The two measures were put in place until October 31.

Focus on 2021 season

Nunavut’s Simon Charge says preparations are now moving to the 2021 season and how things can be set up to help cushion the economic fallout from COVID-19’s impact on tourism in the region.

“The Government of Nunavut is working closely with our federal partners and the Association of Arctic Expedition Cruise Operators to offset this blow to economic activity within our communities by ensuring that when the season resumes in 2021, community members are well equipped to provide services, products and other amenities to cruise vessels and their passengers,” he said.

The gift shop at Ulukhaktok Arts Centre in Ulukhaktok, Northwest Territories. COVID-19 restrictions on cruise ships in Arctic Canada means a downturn in sales of the kinds of products pictured above produced by local artists, artisans and craftspeople. (Eilís Quinn/Eye on the Arctic)
Inland travel permitted as of July 1

On Friday, Garneau said passenger vessels would be allowed to travel on inland rivers and lakes in Canada’s three northern territories: Yukon, in northwesternmost Canada; the neighbouring Northwest Territories; and the eastern Arctic territory of Nunavut, as of July 1.

There are currently no active COVID-19 cases in Canada’s North.

Yukon had 11 confirmed COVID-19 cases, and the Northwest Territories had five total cases, but all individuals have since recovered.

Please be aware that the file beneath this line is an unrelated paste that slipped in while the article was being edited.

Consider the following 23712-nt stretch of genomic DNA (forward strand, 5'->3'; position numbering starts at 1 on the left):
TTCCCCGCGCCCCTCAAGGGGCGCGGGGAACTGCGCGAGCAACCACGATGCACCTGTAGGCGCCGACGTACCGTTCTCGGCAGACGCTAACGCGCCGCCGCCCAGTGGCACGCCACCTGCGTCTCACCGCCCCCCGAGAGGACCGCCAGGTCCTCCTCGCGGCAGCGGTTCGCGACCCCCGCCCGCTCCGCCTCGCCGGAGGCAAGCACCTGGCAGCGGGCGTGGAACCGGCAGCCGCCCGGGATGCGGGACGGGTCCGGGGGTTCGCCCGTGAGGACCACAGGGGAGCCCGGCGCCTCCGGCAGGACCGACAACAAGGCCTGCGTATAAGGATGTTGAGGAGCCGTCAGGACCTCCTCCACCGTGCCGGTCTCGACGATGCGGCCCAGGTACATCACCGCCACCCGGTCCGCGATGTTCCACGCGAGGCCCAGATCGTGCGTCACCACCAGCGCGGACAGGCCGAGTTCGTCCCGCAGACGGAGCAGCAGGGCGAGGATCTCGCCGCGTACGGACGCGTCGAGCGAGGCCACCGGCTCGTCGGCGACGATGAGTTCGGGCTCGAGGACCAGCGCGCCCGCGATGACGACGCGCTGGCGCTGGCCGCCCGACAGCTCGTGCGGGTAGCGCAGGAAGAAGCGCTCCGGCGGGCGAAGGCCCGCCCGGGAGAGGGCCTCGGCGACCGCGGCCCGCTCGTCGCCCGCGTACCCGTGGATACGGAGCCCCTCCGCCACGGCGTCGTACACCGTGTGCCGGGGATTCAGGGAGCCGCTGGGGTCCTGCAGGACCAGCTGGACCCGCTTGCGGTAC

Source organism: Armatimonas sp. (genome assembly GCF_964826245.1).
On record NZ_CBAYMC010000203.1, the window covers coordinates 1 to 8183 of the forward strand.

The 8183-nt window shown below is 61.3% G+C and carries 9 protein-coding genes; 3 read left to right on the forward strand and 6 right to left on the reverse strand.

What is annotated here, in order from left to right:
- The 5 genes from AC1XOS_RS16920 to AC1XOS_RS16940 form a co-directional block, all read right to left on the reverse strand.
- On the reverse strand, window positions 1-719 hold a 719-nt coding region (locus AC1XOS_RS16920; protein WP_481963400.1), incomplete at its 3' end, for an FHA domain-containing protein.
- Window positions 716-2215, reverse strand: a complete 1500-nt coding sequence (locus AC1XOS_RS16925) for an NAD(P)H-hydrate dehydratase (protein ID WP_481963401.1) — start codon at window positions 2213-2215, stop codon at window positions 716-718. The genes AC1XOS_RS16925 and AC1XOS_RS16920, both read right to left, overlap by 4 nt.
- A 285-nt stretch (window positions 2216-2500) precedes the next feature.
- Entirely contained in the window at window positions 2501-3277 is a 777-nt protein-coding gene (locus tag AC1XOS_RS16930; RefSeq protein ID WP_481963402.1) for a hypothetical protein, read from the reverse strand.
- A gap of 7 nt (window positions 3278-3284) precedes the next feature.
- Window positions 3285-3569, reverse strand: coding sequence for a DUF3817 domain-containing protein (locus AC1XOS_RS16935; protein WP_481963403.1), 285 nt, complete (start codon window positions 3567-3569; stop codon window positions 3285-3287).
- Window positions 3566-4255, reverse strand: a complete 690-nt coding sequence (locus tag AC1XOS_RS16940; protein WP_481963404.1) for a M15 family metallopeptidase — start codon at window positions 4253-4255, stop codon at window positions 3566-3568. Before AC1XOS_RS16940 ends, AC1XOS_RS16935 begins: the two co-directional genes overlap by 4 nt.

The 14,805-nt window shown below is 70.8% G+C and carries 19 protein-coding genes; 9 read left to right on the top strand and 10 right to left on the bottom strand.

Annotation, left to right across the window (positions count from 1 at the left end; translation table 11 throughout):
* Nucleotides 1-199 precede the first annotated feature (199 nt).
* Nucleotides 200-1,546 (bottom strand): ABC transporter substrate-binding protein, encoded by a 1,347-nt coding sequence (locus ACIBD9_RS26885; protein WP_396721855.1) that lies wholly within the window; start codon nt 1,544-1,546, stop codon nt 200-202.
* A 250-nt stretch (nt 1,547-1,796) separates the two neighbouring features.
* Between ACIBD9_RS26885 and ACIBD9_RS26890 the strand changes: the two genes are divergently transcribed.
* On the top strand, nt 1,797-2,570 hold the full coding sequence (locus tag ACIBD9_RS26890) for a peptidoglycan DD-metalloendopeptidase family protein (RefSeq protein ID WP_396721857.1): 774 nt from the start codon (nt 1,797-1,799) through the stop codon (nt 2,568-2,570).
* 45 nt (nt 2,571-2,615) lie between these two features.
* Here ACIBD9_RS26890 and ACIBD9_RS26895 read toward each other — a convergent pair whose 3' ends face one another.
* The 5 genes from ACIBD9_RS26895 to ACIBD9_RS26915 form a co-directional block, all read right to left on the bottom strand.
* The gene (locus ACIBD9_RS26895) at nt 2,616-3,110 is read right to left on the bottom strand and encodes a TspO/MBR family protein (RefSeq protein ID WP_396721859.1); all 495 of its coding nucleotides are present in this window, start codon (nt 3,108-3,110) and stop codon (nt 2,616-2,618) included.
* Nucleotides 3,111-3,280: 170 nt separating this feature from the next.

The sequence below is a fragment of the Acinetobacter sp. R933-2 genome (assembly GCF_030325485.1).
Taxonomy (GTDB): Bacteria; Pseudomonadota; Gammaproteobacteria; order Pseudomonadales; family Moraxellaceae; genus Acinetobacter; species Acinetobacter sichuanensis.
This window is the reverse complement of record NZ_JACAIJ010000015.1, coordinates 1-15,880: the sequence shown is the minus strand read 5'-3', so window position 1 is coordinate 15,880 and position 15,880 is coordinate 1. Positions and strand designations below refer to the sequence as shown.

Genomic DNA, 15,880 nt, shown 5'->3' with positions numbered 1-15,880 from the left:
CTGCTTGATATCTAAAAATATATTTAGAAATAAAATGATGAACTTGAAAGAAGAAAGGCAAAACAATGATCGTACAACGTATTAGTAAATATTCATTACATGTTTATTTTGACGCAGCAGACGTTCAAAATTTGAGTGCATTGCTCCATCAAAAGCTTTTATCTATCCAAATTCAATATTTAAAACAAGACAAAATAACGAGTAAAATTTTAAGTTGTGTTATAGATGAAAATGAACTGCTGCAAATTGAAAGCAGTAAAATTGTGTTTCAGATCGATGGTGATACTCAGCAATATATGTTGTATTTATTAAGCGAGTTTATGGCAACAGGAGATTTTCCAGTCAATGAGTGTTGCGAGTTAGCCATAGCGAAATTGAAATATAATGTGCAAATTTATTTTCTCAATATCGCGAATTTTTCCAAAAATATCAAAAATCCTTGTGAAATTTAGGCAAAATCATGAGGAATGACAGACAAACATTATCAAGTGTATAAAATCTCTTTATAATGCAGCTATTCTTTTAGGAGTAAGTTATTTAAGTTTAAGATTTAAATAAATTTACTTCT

Canada’s eastern Arctic territory of Nunavut has had no confirmed or presumed cases of COVID-19 to date.

Write to Eilís Quinn at eilis.quinn(at)

Related stories from around the North:

Canada: Hotels in northern Canada laid off dozens as COVID-19 shutdown squashed business overnight, CBC News

Finland: Finland joins other Nordic countries in virtual tourism due to pandemic, Yle News

Norway: Norwegian Arctic wilderness tourism hit particularly hard by coronavirus, The Independent Barents Observer

Sweden: Sweden seen as major source of COVID-19 in Western Finland region, Yle News

United States: Alaska’s largest rural airline, Ravn, files plan to liquidate as bankruptcy proceeds, Alaska Public Media

Eilís Quinn, Eye on the Arctic

Eilís Quinn is an award-winning journalist and manages Radio Canada International’s Eye on the Arctic news cooperation project. Eilís has reported from the Arctic regions of all eight circumpolar countries and has produced numerous documentary and multimedia series about climate change and the issues facing Indigenous peoples in the North.

Her investigative report "Death in the Arctic: A community grieves, a father fights for change," about the murder of Robert Adams, a 19-year-old Inuk man from Arctic Quebec, received the silver medal for “Best Investigative Article or Series” at the 2019 Canadian Online Publishing Awards. The project also received an honourable mention for excellence in reporting on trauma at the 2019 Dart Awards in New York City.

Her report “The Arctic Railway: Building a future or destroying a culture?” on the impact a multi-billion euro infrastructure project would have on Indigenous communities in Arctic Europe was a finalist at the 2019 Canadian Association of Journalists award in the online investigative category.

Her multimedia project on the health challenges in the Canadian Arctic, "Bridging the Divide," was a finalist at the 2012 Webby Awards.

Her work on climate change in the Arctic has also been featured on the TV science program Découverte, as well as Le Téléjournal, the French-Language CBC’s flagship news cast.

Eilís has worked for media organizations in Canada and the United States and as a TV host for the Discovery/BBC Worldwide series "Best in China."